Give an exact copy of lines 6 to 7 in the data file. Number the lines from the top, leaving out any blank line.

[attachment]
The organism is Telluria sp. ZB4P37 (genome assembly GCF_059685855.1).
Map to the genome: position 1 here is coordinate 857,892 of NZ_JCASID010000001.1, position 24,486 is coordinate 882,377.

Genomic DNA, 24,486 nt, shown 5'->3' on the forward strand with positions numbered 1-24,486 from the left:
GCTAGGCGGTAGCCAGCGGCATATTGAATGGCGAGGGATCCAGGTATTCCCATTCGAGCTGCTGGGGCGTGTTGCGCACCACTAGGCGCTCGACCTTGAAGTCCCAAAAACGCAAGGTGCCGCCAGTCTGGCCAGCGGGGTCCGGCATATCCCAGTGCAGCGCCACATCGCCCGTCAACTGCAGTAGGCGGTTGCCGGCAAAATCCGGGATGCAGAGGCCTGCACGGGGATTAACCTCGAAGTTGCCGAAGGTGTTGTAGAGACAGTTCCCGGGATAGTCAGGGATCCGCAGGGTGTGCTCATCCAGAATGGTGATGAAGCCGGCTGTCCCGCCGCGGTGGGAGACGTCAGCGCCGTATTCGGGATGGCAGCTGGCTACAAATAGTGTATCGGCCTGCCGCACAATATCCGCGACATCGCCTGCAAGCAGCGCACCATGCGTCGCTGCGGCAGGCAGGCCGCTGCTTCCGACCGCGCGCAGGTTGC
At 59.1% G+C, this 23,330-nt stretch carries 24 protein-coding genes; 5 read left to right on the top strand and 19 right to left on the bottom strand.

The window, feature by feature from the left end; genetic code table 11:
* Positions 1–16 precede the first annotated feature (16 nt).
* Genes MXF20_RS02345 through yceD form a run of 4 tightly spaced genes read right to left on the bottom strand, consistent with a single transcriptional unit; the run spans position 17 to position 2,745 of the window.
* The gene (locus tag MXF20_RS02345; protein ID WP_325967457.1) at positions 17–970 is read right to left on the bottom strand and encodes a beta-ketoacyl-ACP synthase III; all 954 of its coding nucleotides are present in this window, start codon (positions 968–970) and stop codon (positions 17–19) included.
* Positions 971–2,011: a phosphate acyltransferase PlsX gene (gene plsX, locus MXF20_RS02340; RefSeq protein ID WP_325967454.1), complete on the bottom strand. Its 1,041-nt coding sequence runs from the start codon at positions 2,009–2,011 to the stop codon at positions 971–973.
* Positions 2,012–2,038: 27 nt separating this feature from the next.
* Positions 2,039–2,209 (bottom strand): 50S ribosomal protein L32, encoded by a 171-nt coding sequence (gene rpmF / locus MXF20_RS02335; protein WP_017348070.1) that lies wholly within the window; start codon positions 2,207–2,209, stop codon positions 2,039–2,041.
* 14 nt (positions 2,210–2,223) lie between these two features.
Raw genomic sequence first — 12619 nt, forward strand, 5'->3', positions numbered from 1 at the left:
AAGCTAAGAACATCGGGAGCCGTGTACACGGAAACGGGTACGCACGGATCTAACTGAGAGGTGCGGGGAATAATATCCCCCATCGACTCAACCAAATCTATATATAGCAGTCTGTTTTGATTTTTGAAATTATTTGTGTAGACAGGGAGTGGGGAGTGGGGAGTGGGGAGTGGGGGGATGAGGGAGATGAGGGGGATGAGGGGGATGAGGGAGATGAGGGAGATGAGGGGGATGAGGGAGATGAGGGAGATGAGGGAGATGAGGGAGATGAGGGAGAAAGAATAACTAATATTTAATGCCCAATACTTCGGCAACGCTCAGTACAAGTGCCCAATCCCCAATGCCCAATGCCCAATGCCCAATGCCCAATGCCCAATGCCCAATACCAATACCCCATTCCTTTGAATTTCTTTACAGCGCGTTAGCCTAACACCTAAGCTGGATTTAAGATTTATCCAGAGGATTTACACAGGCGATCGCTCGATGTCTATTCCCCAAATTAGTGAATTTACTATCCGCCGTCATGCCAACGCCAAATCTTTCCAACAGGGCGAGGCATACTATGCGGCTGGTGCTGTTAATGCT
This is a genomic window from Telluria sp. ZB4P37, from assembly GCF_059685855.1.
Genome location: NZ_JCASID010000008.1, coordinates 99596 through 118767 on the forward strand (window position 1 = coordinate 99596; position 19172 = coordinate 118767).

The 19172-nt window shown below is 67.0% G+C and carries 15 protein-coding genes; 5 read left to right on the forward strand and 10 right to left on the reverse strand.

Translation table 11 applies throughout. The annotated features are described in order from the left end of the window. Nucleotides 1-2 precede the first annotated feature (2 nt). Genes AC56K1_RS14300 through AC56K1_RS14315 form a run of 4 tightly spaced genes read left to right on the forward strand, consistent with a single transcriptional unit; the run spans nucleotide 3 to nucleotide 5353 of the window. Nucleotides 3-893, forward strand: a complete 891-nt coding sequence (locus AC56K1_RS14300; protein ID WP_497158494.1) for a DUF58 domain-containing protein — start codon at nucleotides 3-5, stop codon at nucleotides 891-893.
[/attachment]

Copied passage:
The window, feature by feature from the left end; genetic code table 11:
* Positions 1–16 precede the first annotated feature (16 nt).